When investigators with Nova Scotia's Internet Child Exploitation (ICE) Unit started to worry a suspect could soon be on the run, the RCMP's social media followers may have saved the day.
In November 2017, the RCMP was having trouble locating Aaron Byron Cumberland, who now faces three counts of luring of a child, making sexually explicit material available to a child and invitation to sexual touching. After the usual fact-finding channels came up empty, investigators turned to RCMP Nova Scotia's Strategic Communications Unit for help.
Hours later, Cumberland was in custody.
It was so important," says Cst. Vicki Colford, an ICE investigator, about the posting. "
So many people saw it in such a short period of time. It was awesome."
It all began on Nov. 16 when police issued a warrant for Cumberland, who they believed was visiting friends in the province. However, Cumberland couldn't be found and police suspected he could be headed to the United States.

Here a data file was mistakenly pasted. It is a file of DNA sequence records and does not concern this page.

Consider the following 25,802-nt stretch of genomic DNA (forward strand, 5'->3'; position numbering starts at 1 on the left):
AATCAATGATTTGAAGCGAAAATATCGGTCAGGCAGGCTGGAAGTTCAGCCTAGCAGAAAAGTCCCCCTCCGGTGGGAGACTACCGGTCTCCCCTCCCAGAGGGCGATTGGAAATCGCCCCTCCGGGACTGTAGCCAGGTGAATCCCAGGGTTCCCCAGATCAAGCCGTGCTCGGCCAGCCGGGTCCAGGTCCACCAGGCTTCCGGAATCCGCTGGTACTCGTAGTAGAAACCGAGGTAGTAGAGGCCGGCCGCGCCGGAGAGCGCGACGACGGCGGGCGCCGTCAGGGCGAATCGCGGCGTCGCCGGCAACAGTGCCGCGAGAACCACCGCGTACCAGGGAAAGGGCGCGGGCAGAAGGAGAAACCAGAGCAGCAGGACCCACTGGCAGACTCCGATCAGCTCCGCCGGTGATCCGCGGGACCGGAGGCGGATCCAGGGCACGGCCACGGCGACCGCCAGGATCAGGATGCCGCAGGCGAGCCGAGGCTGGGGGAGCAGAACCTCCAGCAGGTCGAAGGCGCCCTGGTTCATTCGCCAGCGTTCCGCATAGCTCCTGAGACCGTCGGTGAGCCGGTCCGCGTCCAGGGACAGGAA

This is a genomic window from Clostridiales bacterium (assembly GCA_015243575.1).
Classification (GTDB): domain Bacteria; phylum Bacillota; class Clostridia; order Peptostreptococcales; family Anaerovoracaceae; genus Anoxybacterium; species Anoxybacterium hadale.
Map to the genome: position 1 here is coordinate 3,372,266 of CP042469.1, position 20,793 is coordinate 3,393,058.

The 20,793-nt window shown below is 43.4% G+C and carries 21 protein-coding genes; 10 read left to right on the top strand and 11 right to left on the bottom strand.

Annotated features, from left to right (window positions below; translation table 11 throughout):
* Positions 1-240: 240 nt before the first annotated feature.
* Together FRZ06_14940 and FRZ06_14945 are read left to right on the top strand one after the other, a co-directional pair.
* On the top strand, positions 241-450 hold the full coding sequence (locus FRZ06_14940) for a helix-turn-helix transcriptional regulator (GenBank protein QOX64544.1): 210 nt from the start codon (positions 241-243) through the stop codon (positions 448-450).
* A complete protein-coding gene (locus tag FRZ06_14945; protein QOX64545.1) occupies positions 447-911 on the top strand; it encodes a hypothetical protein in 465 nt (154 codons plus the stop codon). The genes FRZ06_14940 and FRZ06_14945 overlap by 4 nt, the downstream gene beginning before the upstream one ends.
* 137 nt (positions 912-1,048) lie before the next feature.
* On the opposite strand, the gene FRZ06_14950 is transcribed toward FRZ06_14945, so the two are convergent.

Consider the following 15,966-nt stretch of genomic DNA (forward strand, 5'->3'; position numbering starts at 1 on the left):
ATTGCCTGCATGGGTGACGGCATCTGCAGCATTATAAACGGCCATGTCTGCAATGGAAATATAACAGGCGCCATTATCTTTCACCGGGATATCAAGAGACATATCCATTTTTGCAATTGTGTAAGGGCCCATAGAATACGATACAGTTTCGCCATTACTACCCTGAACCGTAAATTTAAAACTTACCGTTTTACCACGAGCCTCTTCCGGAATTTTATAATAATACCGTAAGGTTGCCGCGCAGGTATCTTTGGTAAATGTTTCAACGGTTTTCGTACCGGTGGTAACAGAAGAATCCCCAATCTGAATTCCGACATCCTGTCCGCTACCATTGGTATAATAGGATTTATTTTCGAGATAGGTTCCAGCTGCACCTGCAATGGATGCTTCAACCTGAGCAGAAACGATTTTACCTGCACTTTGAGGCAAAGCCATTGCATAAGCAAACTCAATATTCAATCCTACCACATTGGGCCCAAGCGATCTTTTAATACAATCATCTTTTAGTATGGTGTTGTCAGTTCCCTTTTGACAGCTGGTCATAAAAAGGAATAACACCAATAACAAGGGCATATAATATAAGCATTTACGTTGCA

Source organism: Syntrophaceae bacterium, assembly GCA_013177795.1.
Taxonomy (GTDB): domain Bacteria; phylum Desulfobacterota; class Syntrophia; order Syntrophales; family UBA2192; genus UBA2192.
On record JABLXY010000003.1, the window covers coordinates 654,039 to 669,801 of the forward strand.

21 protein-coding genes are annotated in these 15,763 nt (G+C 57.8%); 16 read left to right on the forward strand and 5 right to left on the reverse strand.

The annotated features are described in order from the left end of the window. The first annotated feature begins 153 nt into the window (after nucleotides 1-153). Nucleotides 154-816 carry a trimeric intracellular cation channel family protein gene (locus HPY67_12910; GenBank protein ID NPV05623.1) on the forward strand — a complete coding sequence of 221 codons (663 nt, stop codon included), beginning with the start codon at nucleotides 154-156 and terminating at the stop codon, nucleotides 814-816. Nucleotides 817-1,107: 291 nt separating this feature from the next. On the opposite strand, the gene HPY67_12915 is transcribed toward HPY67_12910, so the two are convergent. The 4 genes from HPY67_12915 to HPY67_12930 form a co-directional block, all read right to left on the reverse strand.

His social media had him staying with different people at different places and trying to track him to a location was difficult," says Colford.
Eventually police learned that Cumberland intended to leave on Nov. 18 and plans were made to arrest him at the Halifax Stanfield International Airport. But on Nov. 17, the ICE team discovered he wasn't flying out.
We were worried he was going to be evading us," says Colford, adding officers then decided to ask their strategic communications colleagues for assistance.
Once it was clear there was a threat to public safety, Cumberland's picture was posted on Nova Scotia RCMP's Facebook and Twitter accounts and followers were informed he was a wanted man. More than 100,000 people viewed the information within an hour.
Then, less than three hours after the posting, the suspect turned himself in to Halifax Regional Police. He has since been charged and a trial is scheduled in June.
In this case, the use of social media inadvertently put the heat on this person," says Lia Scanlan, a senior communications advisor. "I would say it was highly likely someone called him and said, 'You might want to Google your name.' "